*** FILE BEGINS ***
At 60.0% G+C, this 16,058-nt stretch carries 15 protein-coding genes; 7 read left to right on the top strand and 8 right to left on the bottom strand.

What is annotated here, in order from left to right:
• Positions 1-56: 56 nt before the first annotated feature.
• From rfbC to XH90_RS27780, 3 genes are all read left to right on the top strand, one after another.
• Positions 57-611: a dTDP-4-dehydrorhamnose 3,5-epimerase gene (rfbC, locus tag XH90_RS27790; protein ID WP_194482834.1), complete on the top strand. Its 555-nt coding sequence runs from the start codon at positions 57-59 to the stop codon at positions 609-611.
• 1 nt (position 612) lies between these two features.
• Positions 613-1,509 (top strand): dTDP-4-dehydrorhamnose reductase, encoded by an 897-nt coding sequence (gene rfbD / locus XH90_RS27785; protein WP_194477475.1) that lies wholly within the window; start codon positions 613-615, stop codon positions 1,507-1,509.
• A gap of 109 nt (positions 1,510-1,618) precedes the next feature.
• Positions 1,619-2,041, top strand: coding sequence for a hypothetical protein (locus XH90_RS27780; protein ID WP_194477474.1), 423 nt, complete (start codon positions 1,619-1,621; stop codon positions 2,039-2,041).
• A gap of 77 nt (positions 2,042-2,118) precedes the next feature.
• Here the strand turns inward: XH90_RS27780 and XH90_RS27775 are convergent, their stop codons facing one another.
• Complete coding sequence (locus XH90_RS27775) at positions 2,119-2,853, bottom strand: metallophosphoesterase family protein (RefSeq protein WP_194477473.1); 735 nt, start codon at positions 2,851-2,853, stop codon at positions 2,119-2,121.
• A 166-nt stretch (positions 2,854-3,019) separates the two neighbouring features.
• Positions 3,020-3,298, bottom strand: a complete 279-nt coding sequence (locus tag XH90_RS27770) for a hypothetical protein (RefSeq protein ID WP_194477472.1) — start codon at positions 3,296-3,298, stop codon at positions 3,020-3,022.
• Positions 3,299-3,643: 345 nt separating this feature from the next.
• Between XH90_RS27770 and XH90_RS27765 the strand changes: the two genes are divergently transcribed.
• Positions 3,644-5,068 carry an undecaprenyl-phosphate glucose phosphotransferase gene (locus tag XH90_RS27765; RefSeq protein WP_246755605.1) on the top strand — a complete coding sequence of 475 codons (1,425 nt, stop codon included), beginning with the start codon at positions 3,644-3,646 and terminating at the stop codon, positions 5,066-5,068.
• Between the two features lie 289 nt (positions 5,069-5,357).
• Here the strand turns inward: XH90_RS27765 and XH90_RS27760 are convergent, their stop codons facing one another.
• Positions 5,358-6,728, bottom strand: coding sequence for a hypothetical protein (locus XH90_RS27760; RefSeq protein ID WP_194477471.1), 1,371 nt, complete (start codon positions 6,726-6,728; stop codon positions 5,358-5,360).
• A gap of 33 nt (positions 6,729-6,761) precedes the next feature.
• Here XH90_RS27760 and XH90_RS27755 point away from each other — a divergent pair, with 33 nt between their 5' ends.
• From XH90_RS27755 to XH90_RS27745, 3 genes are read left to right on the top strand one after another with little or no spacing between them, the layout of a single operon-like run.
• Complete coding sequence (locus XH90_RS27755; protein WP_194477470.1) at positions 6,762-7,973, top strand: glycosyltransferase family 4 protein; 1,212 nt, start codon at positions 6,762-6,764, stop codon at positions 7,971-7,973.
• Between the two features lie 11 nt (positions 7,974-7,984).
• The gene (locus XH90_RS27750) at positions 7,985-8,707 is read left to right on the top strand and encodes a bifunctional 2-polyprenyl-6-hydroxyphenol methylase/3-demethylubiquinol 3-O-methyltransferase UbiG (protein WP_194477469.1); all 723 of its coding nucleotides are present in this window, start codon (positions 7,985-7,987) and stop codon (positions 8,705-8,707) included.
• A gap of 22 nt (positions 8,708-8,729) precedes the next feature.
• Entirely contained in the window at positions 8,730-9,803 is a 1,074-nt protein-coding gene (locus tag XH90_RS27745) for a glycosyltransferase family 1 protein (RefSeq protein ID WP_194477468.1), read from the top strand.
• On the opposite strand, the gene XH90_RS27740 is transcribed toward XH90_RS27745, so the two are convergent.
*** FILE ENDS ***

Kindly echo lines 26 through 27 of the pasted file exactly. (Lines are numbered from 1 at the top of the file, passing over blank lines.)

• The gene (locus XH90_RS27750) at positions 7,985-8,707 is read left to right on the top strand and encodes a bifunctional 2-polyprenyl-6-hydroxyphenol methylase/3-demethylubiquinol 3-O-methyltransferase UbiG (protein WP_194477469.1); all 723 of its coding nucleotides are present in this window, start codon (positions 7,985-7,987) and stop codon (positions 8,705-8,707) included.
• A gap of 22 nt (positions 8,708-8,729) precedes the next feature.